What is Hapkido?
The self-defense system that we teach is called Hapkido. It is an internationally recognized system of self-defense training which is known for its extreme versatility and comprehensive discipline of self protection. Hapkido includes an extensive variety of strikes, kicks, joint locks, pressure points, grappling, ground defensives, weapons disarming techniques and the use of selected weapons.
Our system is well suited for men, women, and children of all sizes and ages because physical strength and athletic abilities are not essential. The result is a practical and realistic self-defense system which is fun to learn and offers tangible solutions to realistic life situations. Our approach to self-defense is both practical and highly scientific.
Students learn dynamic concepts that are based on scientific principles of anatomy and bio kinetics, as well as psychology and strategy. The emphasis is on redirecting the assailant’s force and controlling the attacker with minimum effort on the student’s part.
In addition to learning effective self-defense, Hapkido also provides a student with the means the means to improve their physical fitness, awareness, flexibility and self-confidence. As the student progresses through our program, he or she will gain the confidence, awareness, and attitude to avoid confrontation and de-escalate a situation.
The concepts and skills they learn will give them the capability to protect themselves or their love ones if faced with any potentially life-threatening situation, where defending themselves or their loved ones is necessary to prevent physical injury or loss of life.
Choi, Yong Sul – Founder of Korean Hapkido
The history of Korean Hapkido is closely linked with its creator, Korean-born Choi, Yong Sul (1904-1986). Choi’s life was heavily influenced by the historical conflicts between Korea and Japan that ravaged Korea in the early to mid-20th century.
Born in the southern province of Taegu, Choi spent his early boyhood in Japanese-controlled Korea. Choi was abducted and taken to Japan at approximately age eight. While in Japan, he was abandoned and was taken to a Buddhist monastery where he was cared for by a monk. When the time came to choose a path in life, Choi elected to become a martial artist. As the monk was a good friend of Takeda, Sokaku Sensei, of the Daito Ryu Aiki Jujutsu school, Choi was taken to the Takeda clan to be introduced. Takeda, Sokaku liked the young Choi and took him into his household, giving him the Japanese name Asao, Yoshida.
The Takeda family was renowned throughout Japan for its style of martial arts called Daito-ryu Aiki Jujutsu. Although this martial art was a closely guarded family secret, Choi became a student of the style and spent three decades studying under the legendary Takeda, Sokaku Sensei.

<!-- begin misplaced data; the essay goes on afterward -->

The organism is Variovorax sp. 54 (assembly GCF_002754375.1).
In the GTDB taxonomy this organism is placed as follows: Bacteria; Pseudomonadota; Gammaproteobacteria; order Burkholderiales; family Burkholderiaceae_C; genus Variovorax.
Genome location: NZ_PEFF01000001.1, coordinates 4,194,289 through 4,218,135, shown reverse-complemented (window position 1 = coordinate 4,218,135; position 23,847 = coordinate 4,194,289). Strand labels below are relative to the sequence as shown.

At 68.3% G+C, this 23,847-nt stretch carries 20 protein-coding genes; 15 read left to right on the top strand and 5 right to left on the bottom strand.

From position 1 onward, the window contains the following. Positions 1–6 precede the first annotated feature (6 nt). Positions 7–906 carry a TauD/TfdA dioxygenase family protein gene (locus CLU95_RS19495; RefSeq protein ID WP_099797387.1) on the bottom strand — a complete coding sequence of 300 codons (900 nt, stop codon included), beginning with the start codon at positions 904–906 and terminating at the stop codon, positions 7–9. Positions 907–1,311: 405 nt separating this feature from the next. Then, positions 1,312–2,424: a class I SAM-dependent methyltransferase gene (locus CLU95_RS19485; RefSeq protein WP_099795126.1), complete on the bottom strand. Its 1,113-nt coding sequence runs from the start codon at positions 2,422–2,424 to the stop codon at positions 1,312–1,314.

There is some dispute over Choi’s status in the Takeda household. His supporters claim that he was enrolled in the Daito ryu Aiki Jujutsu school, while others, emphasizing the social and cultural milieu of pre-war Japan, deny such a possibility. As far as historians can ascertain, neither Choi’s Korean nor Japanese names appear in Takeda’s comprehensive school records. This is not surprising, as the Japanese at the time considered their race to be superior, and a Korean student would not have received the same treatment as a Japanese student.
Choi developed superb techniques under the tutelage of Master Takeda, and mastered the art of Aiki Jujutsu. After Takeda’s death in 1943, Choi returned to Korea. In the subsequent years, which saw the end of the war, Korea regained its independence. During this period, Choi became one of many martial artists who worked to recover and to revitalize Korean martial arts. This movement, so to speak, arose partly from post-war Korean efforts at unilateral armament, as well as the general public desire for some means of protection from future foreign occupation. This sentiment clearly influenced individuals who were interested in relearning Korean martial arts techniques that had been prohibited during the Japanese occupation of Korea.
During the years that followed, a large number of Korean martial arts appeared, including Hapkido, Tang Soo Do, and Taekwondo. It is difficult to separate which elements of these styles came from older Korean martial arts, and which came from other influences such as Japanese Karate, Budo and Aiki Jujutsu.
Combining the techniques of Daito-ryu with the techniques of the old Korean style T’ang Hand, Choi formulated the principle techniques of ?Hapkido”. This style came of age as an art in 1963 with the official use of the term Hapkido. Choi worked with Ji, Han Jae to develop and teach Hapkido to various military, police and elite bodyguard factions in Korea and around the world.
After travelling to the west and teaching Hapkido in North America, Grandmaster Choi passed away in 1986.
Hapkido’s Three Principles
On the “hard-soft” scale of martial arts, hapkido stands somewhere in the middle, employing “soft” techniques similar to aikido and “hard” techniques reminiscent of taekwondo and tangsoodo. Even the “hard” techniques, though, emphasize circular rather than linear movements. Hapkido is an eclectic martial art, and different hapkido schools emphasize different techniques. However, some core techniques are found in each school (kwan), and all techniques should follow the three principles of hapkido: